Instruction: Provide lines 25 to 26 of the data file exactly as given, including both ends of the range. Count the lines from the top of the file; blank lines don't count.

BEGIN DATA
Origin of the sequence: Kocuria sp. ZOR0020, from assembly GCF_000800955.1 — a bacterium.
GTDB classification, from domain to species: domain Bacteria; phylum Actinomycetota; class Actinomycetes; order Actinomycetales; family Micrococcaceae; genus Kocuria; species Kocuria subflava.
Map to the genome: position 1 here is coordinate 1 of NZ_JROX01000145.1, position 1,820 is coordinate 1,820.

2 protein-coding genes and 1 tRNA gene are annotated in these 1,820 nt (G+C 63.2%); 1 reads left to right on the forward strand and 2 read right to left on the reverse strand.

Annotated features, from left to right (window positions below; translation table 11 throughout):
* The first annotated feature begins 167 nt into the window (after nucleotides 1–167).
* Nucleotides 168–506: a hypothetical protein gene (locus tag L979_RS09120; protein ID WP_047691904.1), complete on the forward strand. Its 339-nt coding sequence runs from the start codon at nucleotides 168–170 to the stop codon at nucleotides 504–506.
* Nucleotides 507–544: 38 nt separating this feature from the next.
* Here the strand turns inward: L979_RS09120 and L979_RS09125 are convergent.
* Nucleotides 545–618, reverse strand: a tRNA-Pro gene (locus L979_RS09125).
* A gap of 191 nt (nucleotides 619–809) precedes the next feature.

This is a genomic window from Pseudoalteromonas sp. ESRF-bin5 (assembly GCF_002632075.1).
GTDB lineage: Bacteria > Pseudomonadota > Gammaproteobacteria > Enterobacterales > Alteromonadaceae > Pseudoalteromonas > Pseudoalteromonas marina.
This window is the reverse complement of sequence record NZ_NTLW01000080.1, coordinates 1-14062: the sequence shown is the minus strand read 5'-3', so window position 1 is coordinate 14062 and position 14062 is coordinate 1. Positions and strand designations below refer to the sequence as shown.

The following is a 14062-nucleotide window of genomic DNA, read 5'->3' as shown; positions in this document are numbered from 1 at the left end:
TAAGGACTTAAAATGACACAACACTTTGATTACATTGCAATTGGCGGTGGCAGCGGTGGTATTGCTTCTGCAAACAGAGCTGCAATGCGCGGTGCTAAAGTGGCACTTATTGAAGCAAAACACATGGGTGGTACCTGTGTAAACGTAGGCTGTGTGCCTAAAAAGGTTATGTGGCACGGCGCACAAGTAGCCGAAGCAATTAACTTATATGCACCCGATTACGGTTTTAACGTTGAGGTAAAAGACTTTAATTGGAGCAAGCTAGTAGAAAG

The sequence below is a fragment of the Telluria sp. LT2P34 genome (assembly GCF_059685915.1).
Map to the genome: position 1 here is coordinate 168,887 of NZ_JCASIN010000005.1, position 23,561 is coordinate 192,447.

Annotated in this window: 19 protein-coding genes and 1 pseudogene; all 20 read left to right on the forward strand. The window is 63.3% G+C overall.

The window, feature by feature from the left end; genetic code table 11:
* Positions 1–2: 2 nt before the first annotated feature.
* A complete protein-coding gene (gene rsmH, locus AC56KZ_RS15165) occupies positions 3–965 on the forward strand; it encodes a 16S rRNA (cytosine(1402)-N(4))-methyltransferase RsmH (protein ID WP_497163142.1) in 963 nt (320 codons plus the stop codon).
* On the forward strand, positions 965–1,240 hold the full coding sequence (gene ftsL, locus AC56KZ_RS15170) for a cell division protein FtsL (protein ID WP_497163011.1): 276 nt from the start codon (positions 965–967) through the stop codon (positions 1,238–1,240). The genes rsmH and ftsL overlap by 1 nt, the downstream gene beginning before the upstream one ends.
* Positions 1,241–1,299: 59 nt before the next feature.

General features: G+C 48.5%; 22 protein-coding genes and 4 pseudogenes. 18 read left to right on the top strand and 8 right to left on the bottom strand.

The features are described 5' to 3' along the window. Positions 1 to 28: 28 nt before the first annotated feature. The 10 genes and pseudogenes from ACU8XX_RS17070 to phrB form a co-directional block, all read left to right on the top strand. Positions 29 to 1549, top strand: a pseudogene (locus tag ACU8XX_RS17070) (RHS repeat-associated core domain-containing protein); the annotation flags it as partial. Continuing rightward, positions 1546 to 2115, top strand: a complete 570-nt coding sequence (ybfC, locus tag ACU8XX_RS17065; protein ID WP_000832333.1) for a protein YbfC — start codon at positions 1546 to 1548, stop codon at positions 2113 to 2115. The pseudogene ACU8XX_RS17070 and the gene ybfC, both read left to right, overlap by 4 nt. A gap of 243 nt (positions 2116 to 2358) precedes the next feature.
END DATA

General features: G+C 48.5%; 22 protein-coding genes and 4 pseudogenes. 18 read left to right on the top strand and 8 right to left on the bottom strand.

The features are described 5' to 3' along the window. Positions 1 to 28: 28 nt before the first annotated feature. The 10 genes and pseudogenes from ACU8XX_RS17070 to phrB form a co-directional block, all read left to right on the top strand. Positions 29 to 1549, top strand: a pseudogene (locus tag ACU8XX_RS17070) (RHS repeat-associated core domain-containing protein); the annotation flags it as partial. Continuing rightward, positions 1546 to 2115, top strand: a complete 570-nt coding sequence (ybfC, locus tag ACU8XX_RS17065; protein ID WP_000832333.1) for a protein YbfC — start codon at positions 1546 to 1548, stop codon at positions 2113 to 2115. The pseudogene ACU8XX_RS17070 and the gene ybfC, both read left to right, overlap by 4 nt. A gap of 243 nt (positions 2116 to 2358) precedes the next feature.